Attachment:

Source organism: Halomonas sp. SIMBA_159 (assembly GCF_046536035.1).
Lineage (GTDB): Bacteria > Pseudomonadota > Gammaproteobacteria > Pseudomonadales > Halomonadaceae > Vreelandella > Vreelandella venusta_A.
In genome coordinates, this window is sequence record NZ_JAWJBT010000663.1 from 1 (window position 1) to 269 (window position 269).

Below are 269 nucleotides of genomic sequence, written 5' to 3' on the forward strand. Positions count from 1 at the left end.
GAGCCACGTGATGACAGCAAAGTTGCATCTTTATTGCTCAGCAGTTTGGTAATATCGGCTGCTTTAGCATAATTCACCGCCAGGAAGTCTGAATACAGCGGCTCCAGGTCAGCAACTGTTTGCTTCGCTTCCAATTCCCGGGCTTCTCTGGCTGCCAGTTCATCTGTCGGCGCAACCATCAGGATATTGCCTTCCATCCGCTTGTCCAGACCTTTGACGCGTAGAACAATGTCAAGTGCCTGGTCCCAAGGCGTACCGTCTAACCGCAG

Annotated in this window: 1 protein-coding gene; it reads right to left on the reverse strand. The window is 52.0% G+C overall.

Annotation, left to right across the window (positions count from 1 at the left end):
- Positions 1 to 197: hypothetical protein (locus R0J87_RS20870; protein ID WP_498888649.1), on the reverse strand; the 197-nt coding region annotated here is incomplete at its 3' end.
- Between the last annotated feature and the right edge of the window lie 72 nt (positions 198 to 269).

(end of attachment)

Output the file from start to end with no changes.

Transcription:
Source organism: Halomonas sp. SIMBA_159 (assembly GCF_046536035.1).
Lineage (GTDB): Bacteria > Pseudomonadota > Gammaproteobacteria > Pseudomonadales > Halomonadaceae > Vreelandella > Vreelandella venusta_A.
In genome coordinates, this window is sequence record NZ_JAWJBT010000663.1 from 1 (window position 1) to 269 (window position 269).

Below are 269 nucleotides of genomic sequence, written 5' to 3' on the forward strand. Positions count from 1 at the left end.
GAGCCACGTGATGACAGCAAAGTTGCATCTTTATTGCTCAGCAGTTTGGTAATATCGGCTGCTTTAGCATAATTCACCGCCAGGAAGTCTGAATACAGCGGCTCCAGGTCAGCAACTGTTTGCTTCGCTTCCAATTCCCGGGCTTCTCTGGCTGCCAGTTCATCTGTCGGCGCAACCATCAGGATATTGCCTTCCATCCGCTTGTCCAGACCTTTGACGCGTAGAACAATGTCAAGTGCCTGGTCCCAAGGCGTACCGTCTAACCGCAG

Annotated in this window: 1 protein-coding gene; it reads right to left on the reverse strand. The window is 52.0% G+C overall.

Annotation, left to right across the window (positions count from 1 at the left end):
- Positions 1 to 197: hypothetical protein (locus R0J87_RS20870; protein ID WP_498888649.1), on the reverse strand; the 197-nt coding region annotated here is incomplete at its 3' end.
- Between the last annotated feature and the right edge of the window lie 72 nt (positions 198 to 269).